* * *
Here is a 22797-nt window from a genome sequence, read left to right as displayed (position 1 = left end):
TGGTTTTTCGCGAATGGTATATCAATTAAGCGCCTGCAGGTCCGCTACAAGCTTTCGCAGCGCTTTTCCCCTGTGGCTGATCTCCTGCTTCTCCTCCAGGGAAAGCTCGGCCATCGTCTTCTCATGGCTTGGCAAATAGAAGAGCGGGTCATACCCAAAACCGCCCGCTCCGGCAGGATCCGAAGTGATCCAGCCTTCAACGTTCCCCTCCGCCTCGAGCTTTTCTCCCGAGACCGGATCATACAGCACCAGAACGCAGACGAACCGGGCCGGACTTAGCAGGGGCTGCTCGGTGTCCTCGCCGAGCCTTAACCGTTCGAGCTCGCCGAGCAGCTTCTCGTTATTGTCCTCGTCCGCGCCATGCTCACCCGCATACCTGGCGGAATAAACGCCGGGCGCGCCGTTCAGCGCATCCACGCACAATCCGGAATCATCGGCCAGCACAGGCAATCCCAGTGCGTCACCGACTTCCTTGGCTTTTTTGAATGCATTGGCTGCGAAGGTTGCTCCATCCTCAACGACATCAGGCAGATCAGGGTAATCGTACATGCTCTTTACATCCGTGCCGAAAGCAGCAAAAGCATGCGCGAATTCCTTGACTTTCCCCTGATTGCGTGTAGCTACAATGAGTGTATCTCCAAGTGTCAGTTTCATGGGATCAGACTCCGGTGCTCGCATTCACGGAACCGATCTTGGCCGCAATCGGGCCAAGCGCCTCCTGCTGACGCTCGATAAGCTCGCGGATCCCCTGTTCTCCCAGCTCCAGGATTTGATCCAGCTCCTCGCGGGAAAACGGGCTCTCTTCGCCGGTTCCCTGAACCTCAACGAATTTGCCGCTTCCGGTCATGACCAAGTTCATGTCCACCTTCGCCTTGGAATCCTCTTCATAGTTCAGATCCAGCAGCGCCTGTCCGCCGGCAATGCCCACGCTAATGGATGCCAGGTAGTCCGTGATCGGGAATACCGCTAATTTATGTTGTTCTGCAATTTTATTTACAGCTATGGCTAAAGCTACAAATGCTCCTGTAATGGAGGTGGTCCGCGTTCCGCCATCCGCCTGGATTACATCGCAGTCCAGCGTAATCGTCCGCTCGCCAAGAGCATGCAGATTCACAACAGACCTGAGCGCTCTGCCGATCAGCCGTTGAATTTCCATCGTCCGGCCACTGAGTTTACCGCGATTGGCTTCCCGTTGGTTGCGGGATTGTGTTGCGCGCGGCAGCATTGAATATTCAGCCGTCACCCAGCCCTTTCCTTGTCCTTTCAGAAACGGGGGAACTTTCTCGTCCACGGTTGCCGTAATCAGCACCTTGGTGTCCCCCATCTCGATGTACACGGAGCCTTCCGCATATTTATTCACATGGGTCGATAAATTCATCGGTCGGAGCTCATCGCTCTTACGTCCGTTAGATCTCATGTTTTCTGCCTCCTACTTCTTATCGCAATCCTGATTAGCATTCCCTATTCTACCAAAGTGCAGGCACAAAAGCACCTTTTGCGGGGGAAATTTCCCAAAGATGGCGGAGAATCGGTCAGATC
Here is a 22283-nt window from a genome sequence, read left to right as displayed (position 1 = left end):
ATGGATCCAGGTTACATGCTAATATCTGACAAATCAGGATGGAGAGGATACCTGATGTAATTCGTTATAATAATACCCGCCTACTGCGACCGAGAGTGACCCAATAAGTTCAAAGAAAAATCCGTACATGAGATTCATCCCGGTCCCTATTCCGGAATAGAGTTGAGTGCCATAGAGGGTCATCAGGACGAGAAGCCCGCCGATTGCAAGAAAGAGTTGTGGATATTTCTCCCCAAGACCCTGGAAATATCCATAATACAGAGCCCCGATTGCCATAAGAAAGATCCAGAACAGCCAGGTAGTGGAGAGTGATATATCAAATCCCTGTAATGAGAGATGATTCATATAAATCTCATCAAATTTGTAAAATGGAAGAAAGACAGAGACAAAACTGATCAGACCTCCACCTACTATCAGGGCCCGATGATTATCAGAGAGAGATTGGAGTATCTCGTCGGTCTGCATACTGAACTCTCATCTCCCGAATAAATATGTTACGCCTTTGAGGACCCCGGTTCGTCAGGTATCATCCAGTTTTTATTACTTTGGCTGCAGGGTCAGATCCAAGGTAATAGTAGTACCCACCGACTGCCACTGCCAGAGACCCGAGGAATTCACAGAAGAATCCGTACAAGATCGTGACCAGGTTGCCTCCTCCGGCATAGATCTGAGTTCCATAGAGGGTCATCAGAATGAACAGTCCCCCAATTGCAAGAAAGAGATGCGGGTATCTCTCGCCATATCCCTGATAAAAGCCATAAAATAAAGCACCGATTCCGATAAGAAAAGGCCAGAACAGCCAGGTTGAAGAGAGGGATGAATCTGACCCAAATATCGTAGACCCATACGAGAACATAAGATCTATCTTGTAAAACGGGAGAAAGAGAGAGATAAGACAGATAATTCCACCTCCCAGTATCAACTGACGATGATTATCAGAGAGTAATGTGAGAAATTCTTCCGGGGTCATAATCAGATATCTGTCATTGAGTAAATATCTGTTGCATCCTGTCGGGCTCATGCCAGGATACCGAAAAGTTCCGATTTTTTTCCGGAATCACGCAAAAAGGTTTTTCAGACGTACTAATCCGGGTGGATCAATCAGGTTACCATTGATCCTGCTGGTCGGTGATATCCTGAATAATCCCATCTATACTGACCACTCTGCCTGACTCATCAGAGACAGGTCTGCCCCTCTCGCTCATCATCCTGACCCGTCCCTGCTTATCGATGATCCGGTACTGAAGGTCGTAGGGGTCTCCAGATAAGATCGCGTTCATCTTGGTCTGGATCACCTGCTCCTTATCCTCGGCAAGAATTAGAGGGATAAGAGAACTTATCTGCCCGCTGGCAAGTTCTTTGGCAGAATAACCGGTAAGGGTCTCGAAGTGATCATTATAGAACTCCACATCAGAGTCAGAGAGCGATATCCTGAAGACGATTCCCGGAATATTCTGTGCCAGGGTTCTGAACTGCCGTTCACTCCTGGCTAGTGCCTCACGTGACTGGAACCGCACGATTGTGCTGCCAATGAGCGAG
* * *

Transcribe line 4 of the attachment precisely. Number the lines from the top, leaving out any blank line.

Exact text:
ATGGATCCAGGTTACATGCTAATATCTGACAAATCAGGATGGAGAGGATACCTGATGTAATTCGTTATAATAATACCCGCCTACTGCGACCGAGAGTGACCCAATAAGTTCAAAGAAAAATCCGTACATGAGATTCATCCCGGTCCCTATTCCGGAATAGAGTTGAGTGCCATAGAGGGTCATCAGGACGAGAAGCCCGCCGATTGCAAGAAAGAGTTGTGGATATTTCTCCCCAAGACCCTGGAAATATCCATAATACAGAGCCCCGATTGCCATAAGAAAGATCCAGAACAGCCAGGTAGTGGAGAGTGATATATCAAATCCCTGTAATGAGAGATGATTCATATAAATCTCATCAAATTTGTAAAATGGAAGAAAGACAGAGACAAAACTGATCAGACCTCCACCTACTATCAGGGCCCGATGATTATCAGAGAGAGATTGGAGTATCTCGTCGGTCTGCATACTGAACTCTCATCTCCCGAATAAATATGTTACGCCTTTGAGGACCCCGGTTCGTCAGGTATCATCCAGTTTTTATTACTTTGGCTGCAGGGTCAGATCCAAGGTAATAGTAGTACCCACCGACTGCCACTGCCAGAGACCCGAGGAATTCACAGAAGAATCCGTACAAGATCGTGACCAGGTTGCCTCCTCCGGCATAGATCTGAGTTCCATAGAGGGTCATCAGAATGAACAGTCCCCCAATTGCAAGAAAGAGATGCGGGTATCTCTCGCCATATCCCTGATAAAAGCCATAAAATAAAGCACCGATTCCGATAAGAAAAGGCCAGAACAGCCAGGTTGAAGAGAGGGATGAATCTGACCCAAATATCGTAGACCCATACGAGAACATAAGATCTATCTTGTAAAACGGGAGAAAGAGAGAGATAAGACAGATAATTCCACCTCCCAGTATCAACTGACGATGATTATCAGAGAGTAATGTGAGAAATTCTTCCGGGGTCATAATCAGATATCTGTCATTGAGTAAATATCTGTTGCATCCTGTCGGGCTCATGCCAGGATACCGAAAAGTTCCGATTTTTTTCCGGAATCACGCAAAAAGGTTTTTCAGACGTACTAATCCGGGTGGATCAATCAGGTTACCATTGATCCTGCTGGTCGGTGATATCCTGAATAATCCCATCTATACTGACCACTCTGCCTGACTCATCAGAGACAGGTCTGCCCCTCTCGCTCATCATCCTGACCCGTCCCTGCTTATCGATGATCCGGTACTGAAGGTCGTAGGGGTCTCCAGATAAGATCGCGTTCATCTTGGTCTGGATCACCTGCTCCTTATCCTCGGCAAGAATTAGAGGGATAAGAGAACTTATCTGCCCGCTGGCAAGTTCTTTGGCAGAATAACCGGTAAGGGTCTCGAAGTGATCATTATAGAACTCCACATCAGAGTCAGAGAGCGATATCCTGAAGACGATTCCCGGAATATTCTGTGCCAGGGTTCTGAACTGCCGTTCACTCCTGGCTAGTGCCTCACGTGACTGGAACCGCACGATTGTGCTGCCAATGAGCGAG